Problems of Applied Econometrics
This information is for the 2020/21 session.
Prof Mark Schankerman 32L.4.30
Dr Rachael Meager 32L.3.13
This course is available on the BSc in Econometrics and Mathematical Economics, BSc in Economics, BSc in Economics and Economic History, BSc in Mathematics and Economics and BSc in Philosophy, Politics and Economics. This course is available with permission as an outside option to students on other programmes where regulations permit. This course is not available to General Course students.
Students should have completed Microeconomic Principles I (EC201) or Microeconomic Principles II (EC202) or equivalent, and either Introduction to Econometrics (EC220) or Principles of Econometrics (EC221), or equivalent.
Students who have completed EC220 rather than EC221 should refer to Dr Meager for advice before starting the course regarding additional preparatory work for Lent term course material.
The purpose of this course is to provide a solid grounding in recent developments in applied micro-econometrics. A major feature of the course is the use of both analytical and computer-based (data) exercises for the classes, as well as reading applied economic papers from the journals which apply the techniques being taught. This mix will enable students to gain practical experience in analysing a wide variety of econometric problems. The topics covered in the Michaelmas term include analysis of matching methods, identification of average, local average and marginal treatment effects using instrumental variables, weak instrument problems, regression discontinuity and randomised control experiments. The Lent term will focus on topics in the analysis of cross section and panel data with static and dynamic models, including fixed and random effects, nonlinear models, issues of measurement error, selection and attrition in panel contexts, binary choice models, maximum likelihood estimation, and generalized method of moments.
15 hours of lectures and 10 hours of classes in the MT. 15 hours of lectures and 10 hours of classes in the LT.
This course is delivered through a combination of classes and lectures totalling a minimum of 50 hours across Michaelmas Term and Lent Term. This year, some or all of this teaching will be delivered through a combination of virtual classes, live streamed (recorded) lectures, and some flipped content delivered as short online videos.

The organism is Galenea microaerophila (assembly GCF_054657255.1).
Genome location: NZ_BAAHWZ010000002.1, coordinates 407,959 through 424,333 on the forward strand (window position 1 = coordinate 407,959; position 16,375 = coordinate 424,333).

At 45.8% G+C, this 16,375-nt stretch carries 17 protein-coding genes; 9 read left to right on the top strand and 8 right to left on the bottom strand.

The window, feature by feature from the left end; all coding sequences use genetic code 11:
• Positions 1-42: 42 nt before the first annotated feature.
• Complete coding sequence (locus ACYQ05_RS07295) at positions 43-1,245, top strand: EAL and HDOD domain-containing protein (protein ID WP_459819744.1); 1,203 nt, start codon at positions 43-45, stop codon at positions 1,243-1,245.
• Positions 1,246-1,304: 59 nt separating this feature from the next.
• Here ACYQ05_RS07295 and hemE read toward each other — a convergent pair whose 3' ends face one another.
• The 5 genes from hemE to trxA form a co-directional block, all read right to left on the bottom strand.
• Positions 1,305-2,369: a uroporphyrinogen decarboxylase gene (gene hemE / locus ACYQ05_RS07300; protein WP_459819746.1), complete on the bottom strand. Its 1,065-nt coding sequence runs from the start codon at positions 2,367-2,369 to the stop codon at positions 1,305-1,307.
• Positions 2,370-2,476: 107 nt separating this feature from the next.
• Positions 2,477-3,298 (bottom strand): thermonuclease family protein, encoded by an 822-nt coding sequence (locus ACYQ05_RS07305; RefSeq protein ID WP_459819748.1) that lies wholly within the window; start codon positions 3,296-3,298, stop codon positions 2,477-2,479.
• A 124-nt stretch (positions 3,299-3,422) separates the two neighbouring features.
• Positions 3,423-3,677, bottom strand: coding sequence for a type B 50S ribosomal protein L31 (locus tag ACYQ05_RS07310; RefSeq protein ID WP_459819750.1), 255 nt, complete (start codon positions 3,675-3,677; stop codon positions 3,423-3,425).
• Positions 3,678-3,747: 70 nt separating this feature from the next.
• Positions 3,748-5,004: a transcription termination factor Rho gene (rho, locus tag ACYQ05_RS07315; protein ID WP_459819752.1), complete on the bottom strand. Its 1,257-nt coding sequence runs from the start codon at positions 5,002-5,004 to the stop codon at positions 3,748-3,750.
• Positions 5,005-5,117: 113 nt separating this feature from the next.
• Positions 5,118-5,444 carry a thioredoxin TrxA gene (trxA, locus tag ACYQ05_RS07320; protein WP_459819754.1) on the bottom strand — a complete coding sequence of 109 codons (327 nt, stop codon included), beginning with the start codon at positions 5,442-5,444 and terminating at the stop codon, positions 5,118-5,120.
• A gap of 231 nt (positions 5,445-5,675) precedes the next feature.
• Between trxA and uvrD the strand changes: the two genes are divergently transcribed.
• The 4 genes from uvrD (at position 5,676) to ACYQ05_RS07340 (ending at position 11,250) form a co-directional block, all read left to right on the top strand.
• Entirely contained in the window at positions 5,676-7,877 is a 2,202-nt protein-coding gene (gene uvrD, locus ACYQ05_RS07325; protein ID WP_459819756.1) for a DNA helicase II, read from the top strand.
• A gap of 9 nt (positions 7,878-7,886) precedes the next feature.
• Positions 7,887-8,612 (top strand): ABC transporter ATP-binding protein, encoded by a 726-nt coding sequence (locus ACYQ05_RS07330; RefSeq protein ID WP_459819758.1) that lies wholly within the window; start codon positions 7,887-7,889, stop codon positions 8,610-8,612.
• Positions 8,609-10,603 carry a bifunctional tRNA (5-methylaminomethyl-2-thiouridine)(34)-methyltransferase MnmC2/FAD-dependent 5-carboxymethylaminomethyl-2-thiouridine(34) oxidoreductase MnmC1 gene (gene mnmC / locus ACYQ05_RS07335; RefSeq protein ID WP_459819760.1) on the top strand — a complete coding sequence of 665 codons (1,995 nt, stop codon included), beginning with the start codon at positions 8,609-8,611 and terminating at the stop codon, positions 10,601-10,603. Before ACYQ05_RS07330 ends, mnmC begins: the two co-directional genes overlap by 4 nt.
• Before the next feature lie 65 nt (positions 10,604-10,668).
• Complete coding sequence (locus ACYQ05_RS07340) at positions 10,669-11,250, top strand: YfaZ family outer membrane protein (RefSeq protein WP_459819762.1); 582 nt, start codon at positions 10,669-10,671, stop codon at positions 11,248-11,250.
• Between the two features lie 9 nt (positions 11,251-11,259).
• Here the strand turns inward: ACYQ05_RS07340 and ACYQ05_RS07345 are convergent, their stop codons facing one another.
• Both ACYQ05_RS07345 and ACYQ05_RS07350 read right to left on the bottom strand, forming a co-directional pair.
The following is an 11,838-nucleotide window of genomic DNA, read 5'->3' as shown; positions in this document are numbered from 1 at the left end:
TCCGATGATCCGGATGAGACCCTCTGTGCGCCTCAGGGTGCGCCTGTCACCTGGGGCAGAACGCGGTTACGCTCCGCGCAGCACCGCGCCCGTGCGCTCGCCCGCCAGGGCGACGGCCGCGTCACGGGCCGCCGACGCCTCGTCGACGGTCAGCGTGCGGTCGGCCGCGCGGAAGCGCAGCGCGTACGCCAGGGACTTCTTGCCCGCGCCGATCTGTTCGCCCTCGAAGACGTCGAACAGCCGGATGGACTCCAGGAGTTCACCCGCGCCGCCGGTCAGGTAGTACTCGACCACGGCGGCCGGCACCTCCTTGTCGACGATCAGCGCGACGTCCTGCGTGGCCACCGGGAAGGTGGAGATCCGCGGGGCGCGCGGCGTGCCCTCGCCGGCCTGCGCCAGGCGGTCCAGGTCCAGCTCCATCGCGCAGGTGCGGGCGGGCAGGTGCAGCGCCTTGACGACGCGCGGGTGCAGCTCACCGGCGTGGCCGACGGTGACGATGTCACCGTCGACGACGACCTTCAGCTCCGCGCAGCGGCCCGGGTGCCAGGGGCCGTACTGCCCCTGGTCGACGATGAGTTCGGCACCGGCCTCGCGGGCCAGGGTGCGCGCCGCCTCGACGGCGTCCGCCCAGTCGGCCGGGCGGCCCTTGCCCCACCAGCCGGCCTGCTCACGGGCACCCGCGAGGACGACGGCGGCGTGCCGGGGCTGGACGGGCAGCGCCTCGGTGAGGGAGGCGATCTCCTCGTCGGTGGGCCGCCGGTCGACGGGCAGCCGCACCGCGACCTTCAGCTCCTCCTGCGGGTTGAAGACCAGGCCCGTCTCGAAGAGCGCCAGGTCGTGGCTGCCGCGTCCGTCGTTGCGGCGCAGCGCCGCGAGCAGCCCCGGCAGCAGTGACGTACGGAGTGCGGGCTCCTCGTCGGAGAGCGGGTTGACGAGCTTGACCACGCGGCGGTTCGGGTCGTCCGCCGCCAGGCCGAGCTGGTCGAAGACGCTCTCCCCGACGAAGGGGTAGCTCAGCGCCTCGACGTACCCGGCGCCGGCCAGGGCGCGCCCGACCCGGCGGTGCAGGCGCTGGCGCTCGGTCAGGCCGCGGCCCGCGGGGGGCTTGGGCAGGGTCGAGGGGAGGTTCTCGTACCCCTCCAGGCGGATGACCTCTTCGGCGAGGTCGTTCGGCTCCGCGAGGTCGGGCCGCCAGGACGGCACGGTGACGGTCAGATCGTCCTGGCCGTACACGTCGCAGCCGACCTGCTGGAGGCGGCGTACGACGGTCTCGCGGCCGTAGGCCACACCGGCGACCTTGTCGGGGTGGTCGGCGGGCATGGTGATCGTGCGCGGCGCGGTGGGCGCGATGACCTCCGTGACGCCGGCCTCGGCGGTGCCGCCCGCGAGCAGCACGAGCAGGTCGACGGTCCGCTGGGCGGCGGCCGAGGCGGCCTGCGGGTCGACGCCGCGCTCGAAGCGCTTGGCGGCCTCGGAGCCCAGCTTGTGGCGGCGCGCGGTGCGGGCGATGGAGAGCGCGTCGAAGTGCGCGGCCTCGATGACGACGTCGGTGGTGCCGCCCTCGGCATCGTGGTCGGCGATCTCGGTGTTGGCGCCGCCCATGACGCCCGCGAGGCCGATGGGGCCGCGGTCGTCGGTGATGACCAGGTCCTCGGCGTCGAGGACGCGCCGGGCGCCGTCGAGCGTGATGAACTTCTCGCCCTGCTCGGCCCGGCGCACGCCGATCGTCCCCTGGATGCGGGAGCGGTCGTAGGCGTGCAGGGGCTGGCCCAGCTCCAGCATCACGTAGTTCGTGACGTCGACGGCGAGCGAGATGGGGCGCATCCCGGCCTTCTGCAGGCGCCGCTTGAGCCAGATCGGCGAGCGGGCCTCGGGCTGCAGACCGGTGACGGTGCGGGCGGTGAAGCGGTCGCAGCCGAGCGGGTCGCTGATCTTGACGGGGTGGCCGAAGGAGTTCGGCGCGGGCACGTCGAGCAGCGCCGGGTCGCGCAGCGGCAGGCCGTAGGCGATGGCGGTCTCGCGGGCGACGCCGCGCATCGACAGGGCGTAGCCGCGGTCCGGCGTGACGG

Michaelmas term: Required weekly “referee reports” (3-4 pages) on assigned journal articles, with two graded. Feedback to be provided by the class teacher. Lent term: Two required problem sets, usually to include econometric questions and applications. Feedback to be provided by the class teacher.
A detailed reading list will be provided at the beginning of each term of the course. In parts of the Michaelmas we will use sections from the textbook "Mostly Harmless Econometrics" by Angrist and Pischke. There is no single text for the Lent term, but useful books include “A Guide to Modern Econometrics” by Marno Verbeek, “Introduction to Econometrics” By Stock and Watson (somewhat less advanced than the lectures) and “Econometric Analyses of Cross Section and Panel Data” by Wooldridge (somewhat more advanced than the lectures).
Exam (100%, duration: 3 hours, reading time: 15 minutes) in the summer exam period.
Important information in response to COVID-19
Please note that during 2020/21 academic year some variation to teaching and learning activities may be required to respond to changes in public health advice and/or to account for the situation of students in attendance on campus and those studying online during the early part of the academic year. For assessment, this may involve changes to mode of delivery and/or the format or weighting of assessments. Changes will only be made if required and students will be notified about any changes to teaching or assessment plans at the earliest opportunity.
Total students 2019/20: 38
Average class size 2019/20: 19
Capped 2019/20: No
Value: One Unit
Personal development skills
- Problem solving
- Application of numeracy skills